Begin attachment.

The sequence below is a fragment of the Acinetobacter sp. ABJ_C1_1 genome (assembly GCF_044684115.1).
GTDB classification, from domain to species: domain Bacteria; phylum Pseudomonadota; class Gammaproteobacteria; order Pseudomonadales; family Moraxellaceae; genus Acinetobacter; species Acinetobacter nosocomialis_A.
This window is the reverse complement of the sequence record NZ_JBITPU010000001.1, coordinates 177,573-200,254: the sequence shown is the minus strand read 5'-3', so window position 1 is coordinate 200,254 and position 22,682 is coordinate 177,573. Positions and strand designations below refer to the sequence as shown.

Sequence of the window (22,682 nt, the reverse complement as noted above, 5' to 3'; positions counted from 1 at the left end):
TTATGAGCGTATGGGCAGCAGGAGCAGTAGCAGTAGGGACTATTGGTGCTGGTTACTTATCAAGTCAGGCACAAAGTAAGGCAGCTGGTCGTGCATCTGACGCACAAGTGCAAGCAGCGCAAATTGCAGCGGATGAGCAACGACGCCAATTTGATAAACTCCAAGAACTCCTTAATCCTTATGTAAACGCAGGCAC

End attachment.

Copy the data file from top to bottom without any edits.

The sequence below is a fragment of the Acinetobacter sp. ABJ_C1_1 genome (assembly GCF_044684115.1).
GTDB classification, from domain to species: domain Bacteria; phylum Pseudomonadota; class Gammaproteobacteria; order Pseudomonadales; family Moraxellaceae; genus Acinetobacter; species Acinetobacter nosocomialis_A.
This window is the reverse complement of the sequence record NZ_JBITPU010000001.1, coordinates 177,573-200,254: the sequence shown is the minus strand read 5'-3', so window position 1 is coordinate 200,254 and position 22,682 is coordinate 177,573. Positions and strand designations below refer to the sequence as shown.

Sequence of the window (22,682 nt, the reverse complement as noted above, 5' to 3'; positions counted from 1 at the left end):
TTATGAGCGTATGGGCAGCAGGAGCAGTAGCAGTAGGGACTATTGGTGCTGGTTACTTATCAAGTCAGGCACAAAGTAAGGCAGCTGGTCGTGCATCTGACGCACAAGTGCAAGCAGCGCAAATTGCAGCGGATGAGCAACGACGCCAATTTGATAAACTCCAAGAACTCCTTAATCCTTATGTAAACGCAGGCAC